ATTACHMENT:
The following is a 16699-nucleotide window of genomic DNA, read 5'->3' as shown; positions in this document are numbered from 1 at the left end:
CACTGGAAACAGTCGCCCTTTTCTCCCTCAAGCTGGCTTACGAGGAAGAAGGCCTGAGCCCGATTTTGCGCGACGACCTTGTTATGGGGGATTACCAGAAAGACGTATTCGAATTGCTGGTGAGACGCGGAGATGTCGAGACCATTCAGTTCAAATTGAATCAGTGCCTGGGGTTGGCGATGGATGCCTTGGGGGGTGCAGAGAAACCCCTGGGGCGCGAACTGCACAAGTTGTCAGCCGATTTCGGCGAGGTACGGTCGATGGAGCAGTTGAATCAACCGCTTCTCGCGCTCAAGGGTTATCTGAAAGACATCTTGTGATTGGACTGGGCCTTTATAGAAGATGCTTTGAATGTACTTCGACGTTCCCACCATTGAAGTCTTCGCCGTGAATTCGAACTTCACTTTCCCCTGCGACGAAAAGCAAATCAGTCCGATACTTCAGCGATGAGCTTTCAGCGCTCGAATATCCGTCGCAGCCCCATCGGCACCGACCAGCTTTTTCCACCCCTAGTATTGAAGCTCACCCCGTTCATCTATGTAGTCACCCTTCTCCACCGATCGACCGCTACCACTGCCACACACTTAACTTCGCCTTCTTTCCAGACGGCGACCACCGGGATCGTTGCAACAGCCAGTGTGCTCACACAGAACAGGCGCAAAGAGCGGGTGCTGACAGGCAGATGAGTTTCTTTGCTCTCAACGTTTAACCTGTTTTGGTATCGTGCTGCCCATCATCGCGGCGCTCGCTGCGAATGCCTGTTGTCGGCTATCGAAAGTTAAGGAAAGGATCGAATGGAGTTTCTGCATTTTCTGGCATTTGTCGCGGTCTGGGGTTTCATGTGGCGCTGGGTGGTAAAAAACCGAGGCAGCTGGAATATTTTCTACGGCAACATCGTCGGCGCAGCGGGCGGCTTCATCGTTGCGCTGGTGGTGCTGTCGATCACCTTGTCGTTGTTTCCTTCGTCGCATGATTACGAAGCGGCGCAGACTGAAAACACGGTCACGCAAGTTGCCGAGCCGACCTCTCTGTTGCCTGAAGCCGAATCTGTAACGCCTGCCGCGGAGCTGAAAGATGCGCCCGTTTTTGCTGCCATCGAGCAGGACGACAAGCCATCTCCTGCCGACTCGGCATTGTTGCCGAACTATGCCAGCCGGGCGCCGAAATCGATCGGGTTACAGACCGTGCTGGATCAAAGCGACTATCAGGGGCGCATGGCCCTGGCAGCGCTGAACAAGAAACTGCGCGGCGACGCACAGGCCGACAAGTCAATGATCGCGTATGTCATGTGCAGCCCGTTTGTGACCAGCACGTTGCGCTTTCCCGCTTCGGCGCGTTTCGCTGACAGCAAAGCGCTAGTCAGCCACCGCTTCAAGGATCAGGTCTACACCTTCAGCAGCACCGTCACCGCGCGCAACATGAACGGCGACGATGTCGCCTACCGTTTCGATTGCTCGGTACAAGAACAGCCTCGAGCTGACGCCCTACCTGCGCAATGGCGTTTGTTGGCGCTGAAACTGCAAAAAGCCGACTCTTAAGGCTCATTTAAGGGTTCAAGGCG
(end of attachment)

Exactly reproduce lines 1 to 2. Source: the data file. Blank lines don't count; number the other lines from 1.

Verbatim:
The following is a 16699-nucleotide window of genomic DNA, read 5'->3' as shown; positions in this document are numbered from 1 at the left end:
CACTGGAAACAGTCGCCCTTTTCTCCCTCAAGCTGGCTTACGAGGAAGAAGGCCTGAGCCCGATTTTGCGCGACGACCTTGTTATGGGGGATTACCAGAAAGACGTATTCGAATTGCTGGTGAGACGCGGAGATGTCGAGACCATTCAGTTCAAATTGAATCAGTGCCTGGGGTTGGCGATGGATGCCTTGGGGGGTGCAGAGAAACCCCTGGGGCGCGAACTGCACAAGTTGTCAGCCGATTTCGGCGAGGTACGGTCGATGGAGCAGTTGAATCAACCGCTTCTCGCGCTCAAGGGTTATCTGAAAGACATCTTGTGATTGGACTGGGCCTTTATAGAAGATGCTTTGAATGTACTTCGACGTTCCCACCATTGAAGTCTTCGCCGTGAATTCGAACTTCACTTTCCCCTGCGACGAAAAGCAAATCAGTCCGATACTTCAGCGATGAGCTTTCAGCGCTCGAATATCCGTCGCAGCCCCATCGGCACCGACCAGCTTTTTCCACCCCTAGTATTGAAGCTCACCCCGTTCATCTATGTAGTCACCCTTCTCCACCGATCGACCGCTACCACTGCCACACACTTAACTTCGCCTTCTTTCCAGACGGCGACCACCGGGATCGTTGCAACAGCCAGTGTGCTCACACAGAACAGGCGCAAAGAGCGGGTGCTGACAGGCAGATGAGTTTCTTTGCTCTCAACGTTTAACCTGTTTTGGTATCGTGCTGCCCATCATCGCGGCGCTCGCTGCGAATGCCTGTTGTCGGCTATCGAAAGTTAAGGAAAGGATCGAATGGAGTTTCTGCATTTTCTGGCATTTGTCGCGGTCTGGGGTTTCATGTGGCGCTGGGTGGTAAAAAACCGAGGCAGCTGGAATATTTTCTACGGCAACATCGTCGGCGCAGCGGGCGGCTTCATCGTTGCGCTGGTGGTGCTGTCGATCACCTTGTCGTTGTTTCCTTCGTCGCATGATTACGAAGCGGCGCAGACTGAAAACACGGTCACGCAAGTTGCCGAGCCGACCTCTCTGTTGCCTGAAGCCGAATCTGTAACGCCTGCCGCGGAGCTGAAAGATGCGCCCGTTTTTGCTGCCATCGAGCAGGACGACAAGCCATCTCCTGCCGACTCGGCATTGTTGCCGAACTATGCCAGCCGGGCGCCGAAATCGATCGGGTTACAGACCGTGCTGGATCAAAGCGACTATCAGGGGCGCATGGCCCTGGCAGCGCTGAACAAGAAACTGCGCGGCGACGCACAGGCCGACAAGTCAATGATCGCGTATGTCATGTGCAGCCCGTTTGTGACCAGCACGTTGCGCTTTCCCGCTTCGGCGCGTTTCGCTGACAGCAAAGCGCTAGTCAGCCACCGCTTCAAGGATCAGGTCTACACCTTCAGCAGCACCGTCACCGCGCGCAACATGAACGGCGACGATGTCGCCTACCGTTTCGATTGCTCGGTACAAGAACAGCCTCGAGCTGACGCCCTACCTGCGCAATGGCGTTTGTTGGCGCTGAAACTGCAAAAAGCCGACTCTTAAGGCTCATTTAAGGGTTCAAGGCG